There are things you should know about my mother. You should know that she’s full of passion and love and a zest for life unlike any I’ve ever had the privilege of witnessing. You should know that she doesn’t even really like to cook all that much, but that she loves feeding people. You should know that she was born to be a great chef but chose to be an even better mother. I sit here, typing away in a kitchen perpetually used as a central hub of my household (for good reason), and I feel as if I’m writing a eulogy. Perhaps it’s better that way. Mothers deserve to be remembered, even in life. Especially in life.
My mom has taught me many things throughout my life (as mothers are often prone to do) and will likely continue to do so for the rest of her life (as children secretly wish their parents would). But this isn’t supposed to be a section about me. This is her story and it’s one very much worth telling.
Valerie Mahtani was born on Malta, a small island in the Mediterranean. Her mother had lived in South Africa growing up and Gandhi himself had dined with them many times. I mention this because I feel it is important, Gandhi wasn’t exactly known for eating very often and when he did I doubt he would choose to eat just anything. I like to think that he got skinnier when he went back to India simply for lack of any food that dared compare with one of my family recipes. But I digress. Though my grandmother was, from what I’ve been told by countless relatives, a divine cook, my mother did not share her enthusiasm.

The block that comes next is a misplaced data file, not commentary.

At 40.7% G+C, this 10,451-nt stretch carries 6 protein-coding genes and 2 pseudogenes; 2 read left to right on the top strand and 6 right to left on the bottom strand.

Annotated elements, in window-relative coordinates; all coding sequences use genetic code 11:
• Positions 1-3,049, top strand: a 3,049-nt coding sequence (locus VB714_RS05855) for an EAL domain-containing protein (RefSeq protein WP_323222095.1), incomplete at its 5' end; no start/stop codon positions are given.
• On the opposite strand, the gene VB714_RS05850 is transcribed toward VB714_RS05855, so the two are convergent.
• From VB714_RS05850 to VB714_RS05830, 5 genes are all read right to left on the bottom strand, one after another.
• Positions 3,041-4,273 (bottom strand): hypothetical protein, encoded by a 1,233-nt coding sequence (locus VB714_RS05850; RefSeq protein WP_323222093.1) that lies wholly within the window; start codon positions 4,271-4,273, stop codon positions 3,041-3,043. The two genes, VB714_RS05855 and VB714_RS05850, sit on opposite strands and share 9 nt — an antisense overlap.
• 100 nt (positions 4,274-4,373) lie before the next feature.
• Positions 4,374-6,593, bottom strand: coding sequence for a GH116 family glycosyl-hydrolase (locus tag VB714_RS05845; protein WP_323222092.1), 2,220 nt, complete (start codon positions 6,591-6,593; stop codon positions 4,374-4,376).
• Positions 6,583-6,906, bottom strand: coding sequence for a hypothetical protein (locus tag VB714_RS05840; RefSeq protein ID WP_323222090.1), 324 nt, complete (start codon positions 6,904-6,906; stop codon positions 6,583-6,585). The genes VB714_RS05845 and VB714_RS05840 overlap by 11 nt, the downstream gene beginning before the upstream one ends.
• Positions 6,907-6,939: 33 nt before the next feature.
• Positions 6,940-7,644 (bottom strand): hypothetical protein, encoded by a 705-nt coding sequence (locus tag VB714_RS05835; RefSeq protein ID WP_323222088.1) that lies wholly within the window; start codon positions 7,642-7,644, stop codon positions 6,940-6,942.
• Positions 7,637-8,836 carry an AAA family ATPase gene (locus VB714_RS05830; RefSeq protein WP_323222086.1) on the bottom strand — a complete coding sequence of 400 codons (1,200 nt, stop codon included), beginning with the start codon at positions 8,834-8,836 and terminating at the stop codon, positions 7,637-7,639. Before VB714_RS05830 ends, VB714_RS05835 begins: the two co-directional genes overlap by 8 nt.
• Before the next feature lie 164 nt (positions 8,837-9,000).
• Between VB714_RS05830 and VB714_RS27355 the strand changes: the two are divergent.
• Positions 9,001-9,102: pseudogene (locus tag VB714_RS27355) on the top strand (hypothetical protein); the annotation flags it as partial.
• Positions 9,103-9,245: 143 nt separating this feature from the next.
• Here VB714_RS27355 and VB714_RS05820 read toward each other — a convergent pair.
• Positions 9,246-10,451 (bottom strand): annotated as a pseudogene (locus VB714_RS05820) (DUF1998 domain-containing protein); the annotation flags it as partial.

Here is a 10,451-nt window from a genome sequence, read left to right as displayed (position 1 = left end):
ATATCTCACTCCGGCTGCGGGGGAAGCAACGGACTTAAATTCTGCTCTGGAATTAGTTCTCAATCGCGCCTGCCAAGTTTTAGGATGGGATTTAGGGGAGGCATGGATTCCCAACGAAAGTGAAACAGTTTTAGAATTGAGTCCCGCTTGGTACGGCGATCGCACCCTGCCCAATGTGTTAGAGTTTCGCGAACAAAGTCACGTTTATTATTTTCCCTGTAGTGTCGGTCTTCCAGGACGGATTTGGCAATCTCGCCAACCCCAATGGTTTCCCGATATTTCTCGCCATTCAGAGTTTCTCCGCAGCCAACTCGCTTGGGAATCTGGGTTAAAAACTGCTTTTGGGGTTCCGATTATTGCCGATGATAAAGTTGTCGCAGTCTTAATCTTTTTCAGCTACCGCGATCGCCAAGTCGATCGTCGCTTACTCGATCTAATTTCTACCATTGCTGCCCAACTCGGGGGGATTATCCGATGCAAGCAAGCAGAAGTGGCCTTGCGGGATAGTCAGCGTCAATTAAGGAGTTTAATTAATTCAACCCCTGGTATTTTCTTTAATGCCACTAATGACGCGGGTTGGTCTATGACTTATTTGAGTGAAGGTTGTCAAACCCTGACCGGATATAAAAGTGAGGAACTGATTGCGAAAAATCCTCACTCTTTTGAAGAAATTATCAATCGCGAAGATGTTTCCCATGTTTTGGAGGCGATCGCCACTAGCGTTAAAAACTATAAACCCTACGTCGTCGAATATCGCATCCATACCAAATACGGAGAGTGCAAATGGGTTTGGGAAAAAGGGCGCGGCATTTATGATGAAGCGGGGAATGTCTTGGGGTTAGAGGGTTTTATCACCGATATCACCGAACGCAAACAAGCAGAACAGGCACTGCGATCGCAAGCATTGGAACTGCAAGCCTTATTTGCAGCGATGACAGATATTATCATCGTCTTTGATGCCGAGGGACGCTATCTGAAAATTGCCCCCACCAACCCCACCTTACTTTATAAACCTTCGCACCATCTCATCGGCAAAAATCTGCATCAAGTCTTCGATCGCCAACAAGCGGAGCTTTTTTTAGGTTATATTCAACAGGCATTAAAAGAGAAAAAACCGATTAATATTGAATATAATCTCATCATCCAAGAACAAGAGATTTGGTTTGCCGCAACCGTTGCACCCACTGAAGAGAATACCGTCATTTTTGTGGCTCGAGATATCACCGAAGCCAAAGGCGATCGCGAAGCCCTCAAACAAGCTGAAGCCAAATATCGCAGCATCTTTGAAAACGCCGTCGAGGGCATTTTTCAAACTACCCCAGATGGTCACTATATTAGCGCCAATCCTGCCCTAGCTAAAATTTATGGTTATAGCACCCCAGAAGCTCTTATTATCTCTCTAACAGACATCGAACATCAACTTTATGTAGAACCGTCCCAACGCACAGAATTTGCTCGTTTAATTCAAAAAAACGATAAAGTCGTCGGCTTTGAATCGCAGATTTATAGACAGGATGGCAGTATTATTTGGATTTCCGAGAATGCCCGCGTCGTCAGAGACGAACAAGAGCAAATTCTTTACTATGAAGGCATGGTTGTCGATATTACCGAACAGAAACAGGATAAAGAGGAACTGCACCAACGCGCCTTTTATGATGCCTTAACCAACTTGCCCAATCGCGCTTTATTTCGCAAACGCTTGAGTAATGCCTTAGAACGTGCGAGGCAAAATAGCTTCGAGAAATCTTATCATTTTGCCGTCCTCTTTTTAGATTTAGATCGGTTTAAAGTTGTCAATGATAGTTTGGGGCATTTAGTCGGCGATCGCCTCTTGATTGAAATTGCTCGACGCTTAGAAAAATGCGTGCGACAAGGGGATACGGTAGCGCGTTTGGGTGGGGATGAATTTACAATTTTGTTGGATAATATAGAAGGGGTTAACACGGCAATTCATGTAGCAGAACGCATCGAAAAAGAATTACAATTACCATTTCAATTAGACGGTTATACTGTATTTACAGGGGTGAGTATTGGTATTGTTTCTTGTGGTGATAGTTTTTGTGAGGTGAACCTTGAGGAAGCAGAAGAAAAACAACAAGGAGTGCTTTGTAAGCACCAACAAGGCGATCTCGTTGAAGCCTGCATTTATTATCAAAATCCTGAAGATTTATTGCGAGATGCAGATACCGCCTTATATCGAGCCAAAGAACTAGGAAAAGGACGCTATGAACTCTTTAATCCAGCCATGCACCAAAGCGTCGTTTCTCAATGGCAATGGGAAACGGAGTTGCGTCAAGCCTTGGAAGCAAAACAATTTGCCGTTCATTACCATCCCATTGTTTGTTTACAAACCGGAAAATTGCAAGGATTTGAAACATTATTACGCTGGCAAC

It wasn’t until she was fifteen that my mother truly gained an interest in the culinary arts. Though her parents were initially against it, my mom decided to take Home Economics. Her teacher, Mrs. Camelleri, was, simply put, terrifying. I’ve heard many stories about how Camelleri demanded nothing short of perfection from each and every one of her students. At first my mother stumbled, but faltering isn’t falling. Eventually she thrived. It’s rather odd when you’re told a teacher is both scary and perhaps the greatest inspiration of all time.
My mother traveled extensively around the Mediterranean, Europe, and the Far East. She observed a myriad of cooking styles from street vendors to master chefs in fine restaurants, all of which was adapted towards her home cooking. She got private cooking lessons in India and Malta. Afterwards she moved to the United States with my father where she received formal training at New York Cake and Bake, Peter Kumps New York City, and The New School in New York City. She also attended several different workshops with some of the top chefs in the world.
With this blog, my mother hopes to finally share her recipes with all her friends and family members who have been requesting them for years. If she just so happens to reach a few more people… well that’s just a bonus.